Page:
The S&P 500 rallied 2.1% on this shortened week. Small caps advanced 2.9% while emerging market equities gained 1.7%. Bond yields continue to move lower with the 10-year Treasury hitting its lowest level since 2016. The G20 saw the resumption of trade talks between the United States and China and what appears to be a more friendly tone. However, details were limited and it turned out to be more of a “sell the news” event. Equities popped at the open on Monday, but faded throughout the day. However, they remain in a consolidation and could be on the verge of a big breakout.

The economic data for the week was quite soft. The big event for the week was the global PMI readings and they were very soft on an absolute basis, and relative to expectations. The U.S. PMI was better than most with a reading of 51.7. Still, this was the lowest reading since 2016 and the new orders component saw a noticeable drop from 52.7 to 50. Other leading indices for the United States showed some deterioration as well. This helped keep a bid for Treasuries and allowed yields to fall further.

International Monetary Fund Managing Director, Christine Lagarde, has been nominated to head the European Central Bank (ECB). She has been openly quoted saying negative interest rates benefit the economy. This news sent European sovereign yields lower with the closely watched Germany 10-year once again setting a new low of -0.4%. In regard to negative interest rates, it is worth remembering that both the European and Japanese bank indices are down more than 70% from their pre-global financial crisis highs.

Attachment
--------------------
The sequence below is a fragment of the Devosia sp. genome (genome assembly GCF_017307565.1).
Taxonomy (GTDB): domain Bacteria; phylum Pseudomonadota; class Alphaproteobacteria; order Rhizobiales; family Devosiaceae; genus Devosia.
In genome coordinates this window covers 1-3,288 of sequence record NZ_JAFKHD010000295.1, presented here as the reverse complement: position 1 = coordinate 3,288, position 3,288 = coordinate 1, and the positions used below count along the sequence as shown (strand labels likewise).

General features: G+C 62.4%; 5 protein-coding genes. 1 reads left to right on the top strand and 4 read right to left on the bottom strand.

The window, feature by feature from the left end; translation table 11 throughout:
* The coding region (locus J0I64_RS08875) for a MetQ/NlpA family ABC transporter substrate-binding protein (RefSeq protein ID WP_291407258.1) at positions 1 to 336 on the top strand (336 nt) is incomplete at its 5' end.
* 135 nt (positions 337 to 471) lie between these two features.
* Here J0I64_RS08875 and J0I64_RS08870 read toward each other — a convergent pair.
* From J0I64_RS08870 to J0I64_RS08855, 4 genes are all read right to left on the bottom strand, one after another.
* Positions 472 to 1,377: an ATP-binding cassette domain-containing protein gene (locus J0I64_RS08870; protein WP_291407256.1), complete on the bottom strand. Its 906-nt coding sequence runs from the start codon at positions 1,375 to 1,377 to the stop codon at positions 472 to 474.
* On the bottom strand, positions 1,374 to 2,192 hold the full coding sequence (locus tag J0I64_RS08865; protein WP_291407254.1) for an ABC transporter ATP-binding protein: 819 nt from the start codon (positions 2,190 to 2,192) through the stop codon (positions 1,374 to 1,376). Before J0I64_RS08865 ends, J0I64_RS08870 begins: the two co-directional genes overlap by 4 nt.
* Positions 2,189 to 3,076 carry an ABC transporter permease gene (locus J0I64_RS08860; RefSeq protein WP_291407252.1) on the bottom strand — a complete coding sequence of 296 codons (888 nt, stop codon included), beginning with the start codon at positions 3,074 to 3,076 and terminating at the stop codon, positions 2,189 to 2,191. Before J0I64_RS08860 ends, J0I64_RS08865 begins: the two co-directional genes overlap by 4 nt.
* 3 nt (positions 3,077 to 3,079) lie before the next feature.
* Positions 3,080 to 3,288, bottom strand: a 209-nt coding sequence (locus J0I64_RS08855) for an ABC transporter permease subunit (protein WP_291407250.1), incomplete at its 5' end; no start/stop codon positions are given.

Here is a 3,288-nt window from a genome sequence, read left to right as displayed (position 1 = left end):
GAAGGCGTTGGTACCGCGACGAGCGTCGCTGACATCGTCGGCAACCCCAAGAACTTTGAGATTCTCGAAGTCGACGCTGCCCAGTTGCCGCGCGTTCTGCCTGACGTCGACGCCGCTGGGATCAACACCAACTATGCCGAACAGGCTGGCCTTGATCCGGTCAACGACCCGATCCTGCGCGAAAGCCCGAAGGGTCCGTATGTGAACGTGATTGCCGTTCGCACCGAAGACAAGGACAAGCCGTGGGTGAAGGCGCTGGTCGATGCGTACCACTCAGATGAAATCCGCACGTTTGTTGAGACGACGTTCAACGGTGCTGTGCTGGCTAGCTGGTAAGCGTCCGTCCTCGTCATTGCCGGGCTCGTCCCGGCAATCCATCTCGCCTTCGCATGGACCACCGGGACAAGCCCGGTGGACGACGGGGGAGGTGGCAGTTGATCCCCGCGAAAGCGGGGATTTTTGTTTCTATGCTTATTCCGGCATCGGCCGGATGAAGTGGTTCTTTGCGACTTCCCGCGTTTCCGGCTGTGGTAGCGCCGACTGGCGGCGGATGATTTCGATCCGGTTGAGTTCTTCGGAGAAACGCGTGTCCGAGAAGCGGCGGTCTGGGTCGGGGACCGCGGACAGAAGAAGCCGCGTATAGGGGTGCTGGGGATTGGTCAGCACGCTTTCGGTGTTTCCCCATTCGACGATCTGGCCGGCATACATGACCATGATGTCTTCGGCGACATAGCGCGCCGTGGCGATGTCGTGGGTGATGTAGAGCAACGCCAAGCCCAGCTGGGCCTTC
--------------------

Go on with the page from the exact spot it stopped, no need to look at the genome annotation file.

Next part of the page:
U.S. yields also fell on the ECB announcement as they are unlikely to diverge too significantly. In some ways the Federal Reserve will be forced to adopt a policy similar to what foreign central banks do. This is because if the ECB continues to go down the negative interest rate rabbit hole and the United States doesn’t cut, it will drive the U.S. dollar up. This will import deflation resulting in low anchored inflation expectations along with a much higher systemic risk. In essence, it becomes a race to the bottom because of the interplay between interest rates, foreign exchange movement and inflation.

Second quarter earnings season will begin to pick up steam before too long. According to FactSet, earnings per share are expected to decline 2.6%, while 3Q and 4Q estimates continue to fall. As usual, forward guidance will play a pivotal role.

Contributed by | Justin Carley, CFA, Managing Director

Justin is a Managing Director, providing portfolio management and credit analysis for fixed income strategies. He also manages the firm’s multi-manager portfolio strategies and contributes to the asset allocation framework. Justin has more than 10 years of experience focusing on management, analysis and trading of fixed income portfolios. Previously, Justin was a fixed income portfolio manager at American Trust & Savings Bank. Justin has a bachelor’s degree from Truman State University, holds the Chartered Financial Analyst designation and holds a Fellowship in the Life Insurance Management Institute.

Source: BTC Capital Management, Bloomberg LP, Ibbotson Associates.
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